For example, this query asks for specific experience that can be verified easily:
In this next case, multiple opinions are being sought from various people:
Bottom line: Focusing your time on queries you’re qualified for will maximize your ROI on the time invested in HARO.
Once you have found relevant queries which you have both ample time before deadline and the expertise to contribute, it’s time to craft your HARO pitch.
How to Craft Winning HARO Pitches
Rule 1: Cite Your Authority or Relevance in the Subject Line
The quality of your subject line will determine the fate of all the effort you put into your pitch. Make sure you spend extra time on it and make it relevant, trust inducing, and clickable.
Citing your title is one way to showcase authority and relevance:
- CEO on How to Transition to Remote Work (3 Actionable Tips)
Instead of using my title, I sometimes use data to induce curiosity and establish authority:
- What I Learned Acquiring 300 Backlinks per Month for Clients
Another hot tip is to simply copy and paste your HARO query “Summary” into your email subject line. Believe it or not, this simple tip is highly effective.
Rule 2: Explain Your Authority or Relevance Immediately
Always start your pitch with a quick introduction as to why you’re the ideal person to be quoted for the article. Here is a standard introduction I use for queries that are related to SEO or backlinks:
The first sentence tells the journalist I’ve co-founded two companies. The second sentence is a data enriched claim that sells my expertise. These two combine to make a strong case for the journalist to check out my subsequent pitch.
You can and should tweak your introduction to best fit each individual query. If the query leans more towards business and entrepreneurship, I’d go with something like this:
Whether you are pitching lifestyle or business queries, tying your relevancy into your introductory sentences creates intrigue to read further, and leverage to quote your thoughts.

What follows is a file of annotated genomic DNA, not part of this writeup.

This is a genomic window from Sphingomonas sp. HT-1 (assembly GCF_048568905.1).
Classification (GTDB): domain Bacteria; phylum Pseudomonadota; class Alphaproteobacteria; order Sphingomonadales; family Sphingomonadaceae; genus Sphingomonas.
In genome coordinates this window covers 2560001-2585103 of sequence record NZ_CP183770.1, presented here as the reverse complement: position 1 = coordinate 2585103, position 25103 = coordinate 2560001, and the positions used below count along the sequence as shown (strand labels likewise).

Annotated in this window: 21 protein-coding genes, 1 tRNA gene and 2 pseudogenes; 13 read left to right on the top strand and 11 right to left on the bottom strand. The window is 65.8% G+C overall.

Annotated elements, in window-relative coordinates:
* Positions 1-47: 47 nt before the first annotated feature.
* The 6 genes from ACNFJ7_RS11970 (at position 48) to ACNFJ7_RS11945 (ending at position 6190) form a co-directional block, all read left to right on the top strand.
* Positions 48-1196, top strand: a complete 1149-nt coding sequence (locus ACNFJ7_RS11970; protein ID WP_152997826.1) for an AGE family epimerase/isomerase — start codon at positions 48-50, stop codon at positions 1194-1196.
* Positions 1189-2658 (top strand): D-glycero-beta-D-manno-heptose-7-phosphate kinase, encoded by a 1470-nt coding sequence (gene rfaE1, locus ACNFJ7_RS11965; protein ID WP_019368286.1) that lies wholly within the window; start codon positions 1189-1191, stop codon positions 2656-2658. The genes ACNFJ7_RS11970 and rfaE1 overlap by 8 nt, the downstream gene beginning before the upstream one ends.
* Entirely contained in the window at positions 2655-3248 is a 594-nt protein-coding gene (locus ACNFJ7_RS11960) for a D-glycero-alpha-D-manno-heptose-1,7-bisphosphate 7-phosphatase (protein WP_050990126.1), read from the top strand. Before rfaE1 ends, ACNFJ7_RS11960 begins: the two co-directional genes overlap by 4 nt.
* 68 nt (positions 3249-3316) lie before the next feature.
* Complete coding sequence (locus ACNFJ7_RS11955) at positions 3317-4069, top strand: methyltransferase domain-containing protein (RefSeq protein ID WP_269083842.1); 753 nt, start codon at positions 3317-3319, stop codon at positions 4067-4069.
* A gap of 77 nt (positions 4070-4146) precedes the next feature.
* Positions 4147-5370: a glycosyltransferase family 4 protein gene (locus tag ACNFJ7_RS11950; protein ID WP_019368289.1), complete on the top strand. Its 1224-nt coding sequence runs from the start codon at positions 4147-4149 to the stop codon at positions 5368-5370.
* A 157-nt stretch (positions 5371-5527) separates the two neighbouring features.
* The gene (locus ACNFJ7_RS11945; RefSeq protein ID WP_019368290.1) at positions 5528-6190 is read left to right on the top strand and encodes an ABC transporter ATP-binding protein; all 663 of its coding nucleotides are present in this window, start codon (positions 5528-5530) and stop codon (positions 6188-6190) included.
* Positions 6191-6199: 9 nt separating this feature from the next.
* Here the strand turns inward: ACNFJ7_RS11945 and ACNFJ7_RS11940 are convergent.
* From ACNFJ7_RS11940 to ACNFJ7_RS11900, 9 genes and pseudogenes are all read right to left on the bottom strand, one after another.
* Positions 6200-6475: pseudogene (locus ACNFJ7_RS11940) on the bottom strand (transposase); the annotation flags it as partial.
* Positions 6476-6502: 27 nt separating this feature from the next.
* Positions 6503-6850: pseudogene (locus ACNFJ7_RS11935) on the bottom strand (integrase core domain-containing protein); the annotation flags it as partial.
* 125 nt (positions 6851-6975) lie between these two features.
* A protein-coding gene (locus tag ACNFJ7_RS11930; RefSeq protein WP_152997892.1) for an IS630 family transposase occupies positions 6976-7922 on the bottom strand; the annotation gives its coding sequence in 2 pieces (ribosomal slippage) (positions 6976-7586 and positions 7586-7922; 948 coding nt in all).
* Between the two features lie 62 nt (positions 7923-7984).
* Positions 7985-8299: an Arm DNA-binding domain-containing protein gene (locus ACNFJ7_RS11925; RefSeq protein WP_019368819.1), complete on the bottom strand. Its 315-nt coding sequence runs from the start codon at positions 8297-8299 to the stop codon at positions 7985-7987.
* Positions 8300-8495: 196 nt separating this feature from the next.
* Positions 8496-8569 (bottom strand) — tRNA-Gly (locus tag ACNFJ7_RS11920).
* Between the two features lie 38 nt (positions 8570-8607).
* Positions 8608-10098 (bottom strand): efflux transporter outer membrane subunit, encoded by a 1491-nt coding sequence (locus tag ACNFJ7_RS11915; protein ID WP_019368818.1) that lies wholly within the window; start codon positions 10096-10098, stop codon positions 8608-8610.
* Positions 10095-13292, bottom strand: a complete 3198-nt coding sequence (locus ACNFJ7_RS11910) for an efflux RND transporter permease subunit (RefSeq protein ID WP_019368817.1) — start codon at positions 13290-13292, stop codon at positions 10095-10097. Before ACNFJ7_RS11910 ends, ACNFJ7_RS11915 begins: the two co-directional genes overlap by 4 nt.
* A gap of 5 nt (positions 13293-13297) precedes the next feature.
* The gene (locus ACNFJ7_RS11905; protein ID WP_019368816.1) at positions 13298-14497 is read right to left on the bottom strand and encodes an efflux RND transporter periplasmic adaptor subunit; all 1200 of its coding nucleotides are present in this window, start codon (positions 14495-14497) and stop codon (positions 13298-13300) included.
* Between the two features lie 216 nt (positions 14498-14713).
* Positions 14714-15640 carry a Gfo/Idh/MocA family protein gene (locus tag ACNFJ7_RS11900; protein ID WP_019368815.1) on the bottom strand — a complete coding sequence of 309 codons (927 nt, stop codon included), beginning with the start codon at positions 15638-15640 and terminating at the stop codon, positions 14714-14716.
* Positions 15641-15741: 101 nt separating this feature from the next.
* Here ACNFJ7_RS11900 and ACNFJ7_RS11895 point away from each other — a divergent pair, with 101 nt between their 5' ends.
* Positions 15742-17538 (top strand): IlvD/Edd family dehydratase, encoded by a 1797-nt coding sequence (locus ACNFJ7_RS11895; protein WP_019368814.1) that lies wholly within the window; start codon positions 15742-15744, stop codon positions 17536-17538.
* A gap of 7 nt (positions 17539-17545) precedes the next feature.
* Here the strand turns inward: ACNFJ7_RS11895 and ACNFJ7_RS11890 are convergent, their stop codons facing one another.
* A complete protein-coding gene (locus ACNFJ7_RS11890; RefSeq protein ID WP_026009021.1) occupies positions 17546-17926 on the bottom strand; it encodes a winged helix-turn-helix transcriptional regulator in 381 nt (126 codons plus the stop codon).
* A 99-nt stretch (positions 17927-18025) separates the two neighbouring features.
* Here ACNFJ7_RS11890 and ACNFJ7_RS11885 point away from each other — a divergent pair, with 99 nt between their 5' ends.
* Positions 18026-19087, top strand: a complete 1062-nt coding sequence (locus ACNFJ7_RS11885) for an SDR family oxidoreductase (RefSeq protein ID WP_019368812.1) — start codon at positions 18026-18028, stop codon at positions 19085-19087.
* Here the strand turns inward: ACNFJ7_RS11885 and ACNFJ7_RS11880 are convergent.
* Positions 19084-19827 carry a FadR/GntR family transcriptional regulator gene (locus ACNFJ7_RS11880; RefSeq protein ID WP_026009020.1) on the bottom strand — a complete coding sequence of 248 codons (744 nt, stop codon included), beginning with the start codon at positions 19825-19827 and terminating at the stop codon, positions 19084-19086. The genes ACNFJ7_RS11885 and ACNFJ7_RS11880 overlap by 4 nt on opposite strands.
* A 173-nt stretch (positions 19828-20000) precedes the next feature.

Rule 3: Make Your Pitch Easy to Read
Journalists receive hundreds of pitches every day. Good formatting and an engaging presentation boost your chances of getting noticed, considered for publication, and approved as an authority.
For a standard pitch, I recommend listing two or three tips with one short paragraph for each tip. Bullet points can help break up a wall of text as well.
Your paragraphs should be 2-4 sentences in length. Staying brief and to the point will always be valued over fluff. Stick to this standard online writing format unless they specifically request either a briefer or longer pitch.
Here is an example of a standard pitch:
While it’s okay to bold the first or “summary” sentence of each paragraph, don’t go crazy with formatting. Keeping your pitch as simple and easy to read as possible is key.
Rule 4: Always Conclude by Offering More
You can see this in the previous pitch. Offering to add more value will make journalists take note.
While this genuine offer should never make up the entirety of your pitch, as a helpful conclusion, it will prompt journalists to reach out for elaboration or clarification, bringing you one step closer to a win. Here is an example from one of our client accounts:
Bonus: This is a great opportunity to build a relationship with journalists for future direct communication!
Rule 5: Fully Leverage Your Email Signature
The email signature is one of the most underrated aspects of a HARO pitch. It should contain a link to your website, social media handles, and (most frequently overlooked) a link to your photo.
Many journalists will use your photo along with your quote. However, since HARO doesn’t allow you to attach images to your pitch, you will have to place a link for your photo. This will save them considerable time, an invaluable commodity for freelancers who only get paid per article. When they are on a tight deadline and don’t have time to email back and forth requesting photos, your pitch will automatically be valued over those without photos.
Rule 6: Don’t Spend too Much Time Proofreading
Experienced, exceptional writers will earn one placement for every 3-5 pitches. Everyone else will need 7-15 pitches for a win.